Well, I know I’ve been kind of secretive about my journey as of late… but along the way I’ve found that there’s an added amount of pressure when “everybody” knows what you’re going through – it’s like a whole other world of people who will be disappointed when it doesn’t work, if that makes sense. And I’ve also found that there are people I’d rather not share my story with… as least not while the feelings are new and raw. So, let me catch you up.12/27 - CD 1, AF showed, start BCP.12/28 - CD 2 - BCP12/29 - CD 3 - BCP12/30 - CD 4 - BCP12/31 - CD 5 - BCP1/1 - CD 6 - BCP1/2 - CD 7 - BCP1/3 - CD 8 - BCP1/4 - CD 9 - BCP1/5 - CD 10 - BCP1/6 - CD 11 - BCP1/7 - CD 12 - BCP1/8 - CD 13 - BCP1/9 - CD 14 - BCP, Start 10 units Lupron; Mock ET (very smooth, took about 2 minutes - found slight upward curve to left) & baseline u/s (quiet ovaries, slightly enlarged right ovary, lining at 5) 1/10 - CD 15 - BCP; Lupron, 10 units1/11 - CD 16 - BCP; Lupron, 10 units1/12 - CD 17 - Lupron, 10 units1/13 - CD 18 - Lupron, 10 units1/14 - CD 19 - Lupron, 10 units, AF1/15 - CD 20 - Lupron, 10 units, AF 1/16 - CD 21- Lupron, 10 units, AF1/17 - CD 22 - Lupron, 10 units, AF1/18 - CD 23 - Lupron, 10 units, AF1/19 - CD 24 - Ultrasound shows quiet ovaries and thin lining. Lupron, 5 units; Estracex2; Baby Aspirin1/20 - CD 25 - Lupron, 5 units; Estracex2; Baby Aspirin1/21 - CD 26 - Lupron, 5 units; Estracex2; Baby Aspirin1/22 - CD 27 - Lupron, 5 units; Estracex2; Baby Aspirin1/23 - CD 28 - Lupron, 5 units; Estracex2; Baby Aspirin1/24 - CD 29 - Lupron, 5 units; Estracex2; Baby Aspirin1/25 - CD 30 - Lupron, 5 units; Estracex2; Baby Aspirin1/26 - CD 31 - Lupron, 5 units; Estracex2; Baby Aspirin1/27 - CD 32 - Lupron, 5 units; Estracex2; Baby Aspirin1/28 - CD 33 - Lupron, 5 units; Estracex2; Baby Aspirin; Lining is 12.5 and triple stripe.1/29 - CD 34- Lupron, 5 units; Estracex2; Baby Aspirin1/30 - CD 35 - Lupron, 5 units; Estracex2; Baby Aspirin1/31 - CD 36 - Estracex2; Baby Aspirin; Endometrinx12/1 - CD 37 - Estracex2; Baby Aspirin; Endometrinx3; Doxycylinex22/2 - CD 38 - Estracex2; Baby Aspirin; Endometrinx3; Doxycylinex22/3 - CD 39 - Estracex2; Baby Aspirin; Endometrinx3; Doxycylinex22/4 - CD 40 - Estracex2; Baby Aspirin; Endometrinx3; Doxycylinex22/5 - CD 41 - Estracex2; Baby Aspirin; Endometrinx3; Doxycylinex22/6 - TRANSFER DAY! Transferred 3 - 1 hatching blast (great quality), 1 of good quality, 1 not-so-great (hadn't begun to re-expand after thawing)Now I had entered the dreaded 2WW – which is actually only a 10dw (10 day wait) because the embryos (now known as blastocysts) are already 5 days old (which is when they were frozen).Here’s how it works with 5-day transfers (in an ideal world):1dpt..Blastocyst hatches out of shell on this day2dpt..Blastocyst attaches to a site on the uterine lining3dpt..Implantation begins, as the blastocyst begins to bury in the lining4dpt..Implantation process continues and blastocyst buries deeper in the lining5dpt..Blastocyst is completely implanted in the lining and has placenta cells & fetal cells6dpt..Placenta cells begin to secrete HCG in the blood7dpt.. More HCG is produced as fetus develops8dpt.. More HCG is produced as fetus develops9dpt..HCG levels are now high enough to be immediately detected in HPTHere’s how it works for me:2/10 – 4dp5dt (9 DPO), BFN on FRER with FMU; BFN on Equate with afternoon urine2/11 – 5dp5dt (10 DPO), BFN on FRER with FMU2/13 – 7dp5dt (12 DPO), BFN on FRER with FMU2/16 – 10dp5dt (15 DPO), BFN on FRER with FMU; beta is negative.So, as I’m sure many of you figured out from my posts, avatar title, or blog title… this FET didn’t work for us.I’m not sure what to think right now. Part of me is screaming “WHAT IS WRONG WITH ME?” – while part of me is saying, “This doesn’t mean something is definitely wrong.”The chances for us with transferring 3 were 50%. It’s basically a coin toss. Now as we know, each time you flip a coin you can get heads or tails. In theory, if you flipped twice – you’d get heads once and tails once. So you figure… if we did an IVF and an FET and each had 50% odds.. we’d get pregnant one of those times, right? But again, as we know… even though it SHOULD work that way – it doesn’t. You can flip a coin 5 times and get tails every time. So while part of me thinks that maybe something’s wrong with me… part of me thinks that maybe this time was just “tails” and next time can be “heads.” We have no reason to believe that this won’t work.In fact, the embryologist said, “I will be surprised if you aren’t pregnant with at least 1 baby.” (She said the chances of triplets was slim because the 3rd frostie wasn’t doing so well). AND the RE did a sono right after and wrote “baby crib” on my uterus. It was so sweet and made me so hopeful. If I were a textbook, I would be pregnant. Everything seems perfect – so why isn’t this working for us? So the next question is – Where do we go from here?Do we do more testing (which now isn’t covered by our insurance) in an attempt to find if something is wrong that the other testing didn’t? I did the HSG which showed normal uterus and fallopian tubes – should we assume that I’m in the minority where I got a false result? Should we do immunological testing in an attempt to find out if I have some kind of clotting disorder – which is only typically done after multiple miscarriages (which obviously doesn’t apply to me)? OrShould we do more treatment? Nothing’s covered by insurance. Anything we want to do, any choices that we make… we have to finance. We’ve spent more money than we ever imagined we’d spend already – so should we spend more on testing or on treating? I’m wondering if there are any preventative treatments that we can try (which would mean NO testing, but treating as if there was a problem?) – is that even a possibility? I guess I will discuss all of this with my RE next week at our appointment and figure out where to go from there. If we do decide to do another FET – that’s another 6 week process and our last chance at a 2009 baby. I remember when I had my last chance for a 2008 baby. My how the time has flown. Sometimes I feel like my heart is just breaking into a million pieces. We want this more than anything and we don’t want to think that it can’t happen for us. We want to continue to pray and be strong and believe. So for now, that’s the plan: PRAY, Stay strong, and believe that we’ll get this figured out. And I’ll end with this John Mayer song that feels like it was written just for me at this very moment.Too many shadows in my room Too many hours in this midnight Too many corners in my mind So much to do to set my heart right Oh, it's taking so long…i could be wrong, i could be ready Oh, but if i take my heart's advice I should assume it's still unsteady I am in repair, i am in repair Stood on the corner for a while To wait for the wind to blow down on me Hoping it takes with it my old ways And bring some brand new luck upon meOh it's taking so long i could be wrong, i could be ready Oh but if i take my heart's advice I should assume it's still unsteady I'm in repair, i'm not together but i'm getting there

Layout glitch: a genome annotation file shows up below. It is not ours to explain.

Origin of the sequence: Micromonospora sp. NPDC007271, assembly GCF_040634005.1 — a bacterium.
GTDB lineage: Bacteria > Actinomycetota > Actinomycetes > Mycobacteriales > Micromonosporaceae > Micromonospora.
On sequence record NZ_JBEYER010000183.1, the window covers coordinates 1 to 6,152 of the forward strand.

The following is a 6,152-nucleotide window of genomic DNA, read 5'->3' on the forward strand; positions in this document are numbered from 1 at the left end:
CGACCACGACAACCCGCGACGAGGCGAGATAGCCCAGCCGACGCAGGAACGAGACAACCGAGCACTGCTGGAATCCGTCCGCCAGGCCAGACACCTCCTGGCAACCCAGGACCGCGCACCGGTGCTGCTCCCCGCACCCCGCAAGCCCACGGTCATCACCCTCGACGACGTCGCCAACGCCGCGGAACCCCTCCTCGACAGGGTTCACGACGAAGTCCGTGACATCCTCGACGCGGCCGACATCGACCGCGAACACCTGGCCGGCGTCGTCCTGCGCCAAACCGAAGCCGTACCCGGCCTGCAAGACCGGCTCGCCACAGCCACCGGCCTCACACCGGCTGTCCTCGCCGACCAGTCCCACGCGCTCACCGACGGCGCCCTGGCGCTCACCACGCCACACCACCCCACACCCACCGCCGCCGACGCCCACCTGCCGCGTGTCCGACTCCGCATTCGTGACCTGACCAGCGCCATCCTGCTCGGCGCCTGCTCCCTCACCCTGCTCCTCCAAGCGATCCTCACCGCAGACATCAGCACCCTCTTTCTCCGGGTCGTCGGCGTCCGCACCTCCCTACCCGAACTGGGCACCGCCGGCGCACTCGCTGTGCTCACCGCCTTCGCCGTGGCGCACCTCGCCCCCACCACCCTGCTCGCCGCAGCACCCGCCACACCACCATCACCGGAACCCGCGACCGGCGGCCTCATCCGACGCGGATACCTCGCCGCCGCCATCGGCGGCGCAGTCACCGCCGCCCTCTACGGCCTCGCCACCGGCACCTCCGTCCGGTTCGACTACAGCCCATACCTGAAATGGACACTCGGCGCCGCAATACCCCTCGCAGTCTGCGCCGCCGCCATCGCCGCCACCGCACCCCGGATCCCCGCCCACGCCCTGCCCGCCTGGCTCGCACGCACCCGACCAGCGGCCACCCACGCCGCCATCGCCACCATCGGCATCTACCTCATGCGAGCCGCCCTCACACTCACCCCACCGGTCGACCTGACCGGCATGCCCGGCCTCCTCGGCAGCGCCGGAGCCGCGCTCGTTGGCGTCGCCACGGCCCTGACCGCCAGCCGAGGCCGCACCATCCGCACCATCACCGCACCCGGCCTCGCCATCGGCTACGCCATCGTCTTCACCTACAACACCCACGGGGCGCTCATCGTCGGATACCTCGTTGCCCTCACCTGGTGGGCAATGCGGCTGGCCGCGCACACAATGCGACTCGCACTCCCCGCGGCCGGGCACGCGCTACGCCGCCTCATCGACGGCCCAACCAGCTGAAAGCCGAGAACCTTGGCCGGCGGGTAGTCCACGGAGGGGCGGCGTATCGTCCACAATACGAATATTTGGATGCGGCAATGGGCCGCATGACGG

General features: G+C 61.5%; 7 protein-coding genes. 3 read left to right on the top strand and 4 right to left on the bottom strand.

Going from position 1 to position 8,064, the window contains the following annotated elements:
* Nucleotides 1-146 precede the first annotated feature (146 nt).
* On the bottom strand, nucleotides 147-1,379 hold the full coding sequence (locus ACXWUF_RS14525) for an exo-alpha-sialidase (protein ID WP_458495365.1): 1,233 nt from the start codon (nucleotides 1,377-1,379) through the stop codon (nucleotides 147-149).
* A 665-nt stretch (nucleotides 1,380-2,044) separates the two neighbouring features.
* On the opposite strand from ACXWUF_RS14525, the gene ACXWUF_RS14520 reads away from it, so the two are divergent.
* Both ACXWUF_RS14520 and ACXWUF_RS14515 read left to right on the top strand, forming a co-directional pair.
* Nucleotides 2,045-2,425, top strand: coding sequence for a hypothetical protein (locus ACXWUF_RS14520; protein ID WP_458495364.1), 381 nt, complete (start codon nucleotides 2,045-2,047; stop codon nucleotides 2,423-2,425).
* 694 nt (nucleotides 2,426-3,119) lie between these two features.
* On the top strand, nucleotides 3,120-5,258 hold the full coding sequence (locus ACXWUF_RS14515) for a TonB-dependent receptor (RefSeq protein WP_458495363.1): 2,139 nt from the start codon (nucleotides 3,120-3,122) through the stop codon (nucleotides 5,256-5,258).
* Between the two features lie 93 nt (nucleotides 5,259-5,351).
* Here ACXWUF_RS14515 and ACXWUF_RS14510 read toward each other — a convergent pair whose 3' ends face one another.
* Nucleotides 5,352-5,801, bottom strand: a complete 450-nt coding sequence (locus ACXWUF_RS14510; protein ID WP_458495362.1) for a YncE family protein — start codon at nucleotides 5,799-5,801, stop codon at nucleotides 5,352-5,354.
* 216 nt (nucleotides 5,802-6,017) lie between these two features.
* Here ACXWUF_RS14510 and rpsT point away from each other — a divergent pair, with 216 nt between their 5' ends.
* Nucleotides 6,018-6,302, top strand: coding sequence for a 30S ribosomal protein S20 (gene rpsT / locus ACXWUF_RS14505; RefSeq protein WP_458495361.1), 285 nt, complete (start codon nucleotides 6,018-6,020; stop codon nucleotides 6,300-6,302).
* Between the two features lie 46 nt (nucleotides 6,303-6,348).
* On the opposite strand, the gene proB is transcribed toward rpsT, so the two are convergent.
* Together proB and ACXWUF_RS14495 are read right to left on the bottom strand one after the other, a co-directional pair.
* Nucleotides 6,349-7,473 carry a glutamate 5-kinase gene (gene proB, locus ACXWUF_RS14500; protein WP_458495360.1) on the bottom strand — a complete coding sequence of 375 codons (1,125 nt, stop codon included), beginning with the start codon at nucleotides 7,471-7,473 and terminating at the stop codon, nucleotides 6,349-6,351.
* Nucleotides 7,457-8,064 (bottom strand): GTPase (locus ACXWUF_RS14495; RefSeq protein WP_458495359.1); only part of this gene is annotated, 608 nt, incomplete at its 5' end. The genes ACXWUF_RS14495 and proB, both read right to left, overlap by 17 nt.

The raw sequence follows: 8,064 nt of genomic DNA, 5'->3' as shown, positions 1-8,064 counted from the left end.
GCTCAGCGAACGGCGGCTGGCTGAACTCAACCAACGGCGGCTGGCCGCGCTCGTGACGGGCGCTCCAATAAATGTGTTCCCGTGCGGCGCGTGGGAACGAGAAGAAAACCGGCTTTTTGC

"All we have to do is understand that we're all here for a reason and commit ourselves to that. Then, we can laugh at our sufferings, large and small, and walk fearlessly, aware that each step has meaning."